England: In general, the market value analysis determined a need to change construction cost factors, location factors and depreciation schedules. Every building in the county is assigned a grade factor and condition factor as well. If this situation occurred, as a result of the revaluation, we would need to review several items in our pricing schedule, such as type of construction, grade of the property, condition of the property, and any other factors that may have changed the value. We would look at all factors on one property compared to the other.
RN: Why are some valuations increasing while others are decreasing?
England: Basically, because of all the changes we made in our pricing structure. Changes to construction cost factors, location factors and depreciation were the main influences. The conversion of our data from the previous pricing system to our new software also caught some pricing errors that needed to be fixed. Changes and corrections were made to parcels based on our findings during a review of the 2017 aerial photography as compared to the previous photography from 2014 which may have indicated changes to the property such as new construction or removal of buildings.
RN: Do you have an estimate of the average percentage increase in property values across the county?
England: Residential property changed by varying degrees and factors. An “average” per parcel would be somewhat misleading because of all the different factors that were changed.
All commercial and industrial property increased 28 percent.
Agland is valued on the productivity formula and net earning capacity as calculated from a 5 year average. Ringgold County’s productivity value for ag land decreased 15 percent and ag buildings decreased 4 percent. Dwellings on agriculture classed properties were subject to the same changes as the Residential Class.
The 2019 assessed value will be used as a base to determine the property taxes due for the September 2020 and March 2021 payments. Estimates can be calculated using the current year’s rollback (differs by class of property) and the current year’s tax levy for the district of the parcel. Rollback and tax levy information is available from the Auditor’s office, from the previous tax bill, or from the Iowa Department of Management’s website. The Assessor’s office does not calculate taxes or estimate taxes as that is not our responsibility.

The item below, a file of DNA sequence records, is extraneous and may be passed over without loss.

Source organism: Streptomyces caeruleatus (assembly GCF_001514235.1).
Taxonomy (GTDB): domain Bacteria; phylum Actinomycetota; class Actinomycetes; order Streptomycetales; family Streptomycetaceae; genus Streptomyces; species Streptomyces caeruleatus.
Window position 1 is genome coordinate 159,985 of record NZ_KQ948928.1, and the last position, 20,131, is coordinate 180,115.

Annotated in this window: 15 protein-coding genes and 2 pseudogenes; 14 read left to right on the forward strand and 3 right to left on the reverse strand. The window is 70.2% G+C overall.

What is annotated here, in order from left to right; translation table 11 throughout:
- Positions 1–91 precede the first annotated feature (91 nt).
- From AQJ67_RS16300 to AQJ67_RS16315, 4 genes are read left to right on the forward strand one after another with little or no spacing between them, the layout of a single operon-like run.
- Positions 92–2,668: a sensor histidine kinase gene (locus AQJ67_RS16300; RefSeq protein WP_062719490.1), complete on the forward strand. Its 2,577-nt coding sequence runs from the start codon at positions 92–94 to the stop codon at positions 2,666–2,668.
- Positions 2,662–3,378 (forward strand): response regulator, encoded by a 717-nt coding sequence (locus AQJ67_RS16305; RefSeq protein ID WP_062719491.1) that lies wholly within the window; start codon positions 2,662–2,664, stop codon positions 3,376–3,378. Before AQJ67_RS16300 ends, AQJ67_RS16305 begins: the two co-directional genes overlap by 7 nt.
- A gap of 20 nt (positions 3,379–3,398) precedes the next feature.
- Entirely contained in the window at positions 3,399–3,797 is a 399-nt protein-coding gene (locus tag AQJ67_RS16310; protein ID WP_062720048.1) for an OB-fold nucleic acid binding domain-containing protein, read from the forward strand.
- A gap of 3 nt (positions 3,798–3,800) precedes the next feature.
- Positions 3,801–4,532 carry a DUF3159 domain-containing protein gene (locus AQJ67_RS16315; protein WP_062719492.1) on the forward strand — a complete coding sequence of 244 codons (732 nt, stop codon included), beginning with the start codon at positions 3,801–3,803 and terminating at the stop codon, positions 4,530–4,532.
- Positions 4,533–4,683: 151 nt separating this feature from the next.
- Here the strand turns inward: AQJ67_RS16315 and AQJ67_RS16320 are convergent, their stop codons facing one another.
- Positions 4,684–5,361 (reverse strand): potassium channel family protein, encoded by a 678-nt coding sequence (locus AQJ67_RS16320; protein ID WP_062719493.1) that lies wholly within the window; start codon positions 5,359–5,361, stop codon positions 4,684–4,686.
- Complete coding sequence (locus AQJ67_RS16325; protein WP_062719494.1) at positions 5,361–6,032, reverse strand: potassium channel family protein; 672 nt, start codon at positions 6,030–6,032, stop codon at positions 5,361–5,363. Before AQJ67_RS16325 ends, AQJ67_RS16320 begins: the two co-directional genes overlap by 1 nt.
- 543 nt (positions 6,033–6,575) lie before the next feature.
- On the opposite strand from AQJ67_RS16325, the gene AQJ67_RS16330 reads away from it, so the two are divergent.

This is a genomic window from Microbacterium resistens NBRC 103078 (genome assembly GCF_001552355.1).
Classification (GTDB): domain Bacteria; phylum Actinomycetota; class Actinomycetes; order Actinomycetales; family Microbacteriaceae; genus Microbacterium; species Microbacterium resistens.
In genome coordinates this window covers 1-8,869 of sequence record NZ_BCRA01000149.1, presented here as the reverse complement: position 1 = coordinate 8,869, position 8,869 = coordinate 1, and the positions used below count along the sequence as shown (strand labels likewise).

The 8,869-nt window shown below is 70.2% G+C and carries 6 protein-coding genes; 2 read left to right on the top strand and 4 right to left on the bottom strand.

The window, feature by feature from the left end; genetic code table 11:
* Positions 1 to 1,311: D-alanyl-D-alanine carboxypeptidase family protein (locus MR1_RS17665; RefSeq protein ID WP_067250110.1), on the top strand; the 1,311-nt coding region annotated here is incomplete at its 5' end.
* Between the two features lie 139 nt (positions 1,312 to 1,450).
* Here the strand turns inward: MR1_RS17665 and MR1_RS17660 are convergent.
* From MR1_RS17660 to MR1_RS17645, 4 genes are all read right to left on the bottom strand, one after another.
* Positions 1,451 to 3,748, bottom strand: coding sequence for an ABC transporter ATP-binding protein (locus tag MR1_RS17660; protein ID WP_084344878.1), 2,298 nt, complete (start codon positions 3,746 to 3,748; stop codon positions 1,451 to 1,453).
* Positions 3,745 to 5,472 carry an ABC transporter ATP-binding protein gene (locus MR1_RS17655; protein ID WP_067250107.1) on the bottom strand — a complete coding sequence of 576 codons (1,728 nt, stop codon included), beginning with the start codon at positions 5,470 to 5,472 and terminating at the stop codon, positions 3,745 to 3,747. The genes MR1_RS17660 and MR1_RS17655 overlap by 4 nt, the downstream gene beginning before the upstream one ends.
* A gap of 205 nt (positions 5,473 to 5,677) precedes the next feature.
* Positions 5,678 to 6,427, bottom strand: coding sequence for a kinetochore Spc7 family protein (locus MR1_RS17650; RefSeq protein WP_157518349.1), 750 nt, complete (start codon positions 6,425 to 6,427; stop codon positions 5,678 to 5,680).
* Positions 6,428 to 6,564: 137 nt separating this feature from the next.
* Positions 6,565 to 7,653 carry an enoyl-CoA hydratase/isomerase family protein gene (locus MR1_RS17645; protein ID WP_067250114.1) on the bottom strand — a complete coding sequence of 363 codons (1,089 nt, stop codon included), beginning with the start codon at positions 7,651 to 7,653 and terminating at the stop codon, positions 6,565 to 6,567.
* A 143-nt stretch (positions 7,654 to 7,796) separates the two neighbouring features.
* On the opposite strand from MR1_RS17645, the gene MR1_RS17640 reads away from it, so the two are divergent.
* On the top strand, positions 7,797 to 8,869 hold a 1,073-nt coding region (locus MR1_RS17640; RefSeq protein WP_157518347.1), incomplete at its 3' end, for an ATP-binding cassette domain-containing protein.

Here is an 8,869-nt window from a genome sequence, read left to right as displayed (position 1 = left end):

RN: Do you have any other questions you have received that you would like to answer?
England: The Assessor’s office is responsible for setting Assessed Values only and those values are required to be at our best estimate of 100 percent of market value based on a mass appraisal of the county. Ask yourself these questions when looking at your total assessed value: Could I sell my property for what it is assessed at based on today’s market? What did it cost to purchase the property and make improvements since purchasing? What did it cost to build the new structure or dwelling that just got added to the assessed value? What did some neighboring properties sell for and were those properties comparable to mine? If, after considering those questions and answers, you are still unhappy with your assessed value, then talk to the assessor and request review of the pricing for the property. If, after considering those questions and answers, you feel your assessed value is fair in today’s market, then you have little reason to contact the Assessor’s office.
The Assessor’s office sets a tax levy only for the operation of their office and that levy is subject to approval by the Conference Board, the local governing body of the Assessor’s office. The Assessor’s portion of the tax levy is less than 2.5 percent of the consolidated tax levy used to calculate your tax bill. All other tax levies set by the different entities in the county are not controlled by the Assessor’s office in any way. If your complaint is about the amount of property taxes you pay, your complaint should be directed to all of the taxing entities listed on the bottom of your tax bill.